Media Coverage of Constitutional Amendments by Minutes

Nune Hakhverdyan

Art critic, journalist

Armenia’s National Commission on TV and Radio (NCTR) conducted a monitoring of broadcast media outlets to determine whether they promoted a “Yes” or “No”  vote during the first 17 months of the two-month campaign preceding the referendum. That is, how proportionately local TV channels presented the advantages and disadvantages of the proposed amendments to Armenia’s Constitution to their audience.

According to the NCTR monitoring, coverage went on as normal. Four thousand 365 minutes were provided to those in favor of the amendments, while 4 thousand 392 minutes were provided to those against them. The NCTR studied 40 TV and 20 radio stations.

The NCTR did not observe any violations in coverage. Even if there had been some imbalance in the coverage, it wouldn’t have been considered a violation since the campaign is not yet over. These interim results were to help the stations rectify the situation and provide equal airtime and conditions to the “Yes” and “No” parties. 


The proposed amendments will change a lot in the lives of Armenian citizens — not only the system of government (about which the most is spoken), but also every citizen’s social and legal positioning.

Interim results of the monitoring of constitutional amendments coverage were offered also by the Yerevan Press Club (YPC), which studied not the entire broadcasting sector, but only the largest broadcasters: the talk shows and news programs of the First Channel of Public TV of Armenia (H1), Armenia TV, Yerkir Media, Kentron TV, h2 (the state broadcaster’s second channel), Shant TV.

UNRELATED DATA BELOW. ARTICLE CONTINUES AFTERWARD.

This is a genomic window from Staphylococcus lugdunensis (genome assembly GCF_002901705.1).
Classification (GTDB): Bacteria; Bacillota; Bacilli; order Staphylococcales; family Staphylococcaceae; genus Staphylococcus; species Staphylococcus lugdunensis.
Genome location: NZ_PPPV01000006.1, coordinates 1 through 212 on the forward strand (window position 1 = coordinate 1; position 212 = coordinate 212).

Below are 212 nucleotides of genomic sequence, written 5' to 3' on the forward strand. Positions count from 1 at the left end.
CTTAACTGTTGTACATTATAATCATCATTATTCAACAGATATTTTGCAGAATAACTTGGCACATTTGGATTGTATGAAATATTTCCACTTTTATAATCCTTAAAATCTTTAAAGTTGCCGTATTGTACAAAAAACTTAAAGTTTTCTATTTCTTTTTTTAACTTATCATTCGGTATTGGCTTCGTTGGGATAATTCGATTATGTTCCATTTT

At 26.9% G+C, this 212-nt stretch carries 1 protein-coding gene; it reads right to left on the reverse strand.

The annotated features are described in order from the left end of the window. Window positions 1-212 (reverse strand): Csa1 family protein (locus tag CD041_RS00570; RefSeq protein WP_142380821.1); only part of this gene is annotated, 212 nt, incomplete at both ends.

The referendum campaign was studied between October 26 to November 5. Taken into account were the diversity of opinion and the possibility of becoming acquainted with the different positions.


During this period, there were 333 references to the constitutional amendments: 68 were given positive treatment: 84, negative; and 181, neutral.

In YPC President Boris Navasardyan’s opinion, though it’s early to draw conclusions, worrying trends of television coverage are being outlined. Since citizens are being asked to vote on the Constitution’s entire text (and not individual provisions), that citizens would express a differential attitude toward different provisions is not ruled out.

Another issue is that mainly heard on air was the voice of political parties and parliamentary factions; meanwhile, there are numerous civil society groups, experts, and a civil society, after all, who have clear opinions but which were not made available to audiences. Also, some TV stations didn’t allocate any airtime to independent MPs and political parties not represented in parliament.

“At this stage, more is spoken about government–opposition relations than the content of the Constitution,” says Navasardyan.

The Constitution is a document that not only is extensive and written in complicated legal jargon, but also requires decryption of several provisions and paragraphs. 

Experts who have a grasp of legislation and the obvious and hidden aspects of it can do a lot to make constitutional amendments and their consequences comprehensible and accessible to the public.

And during this campaign, which provides very little time for voters to understand the depth of the amendments, journalists become mediators. Perhaps now this role is predominant. 

Nune Hakhverdyan

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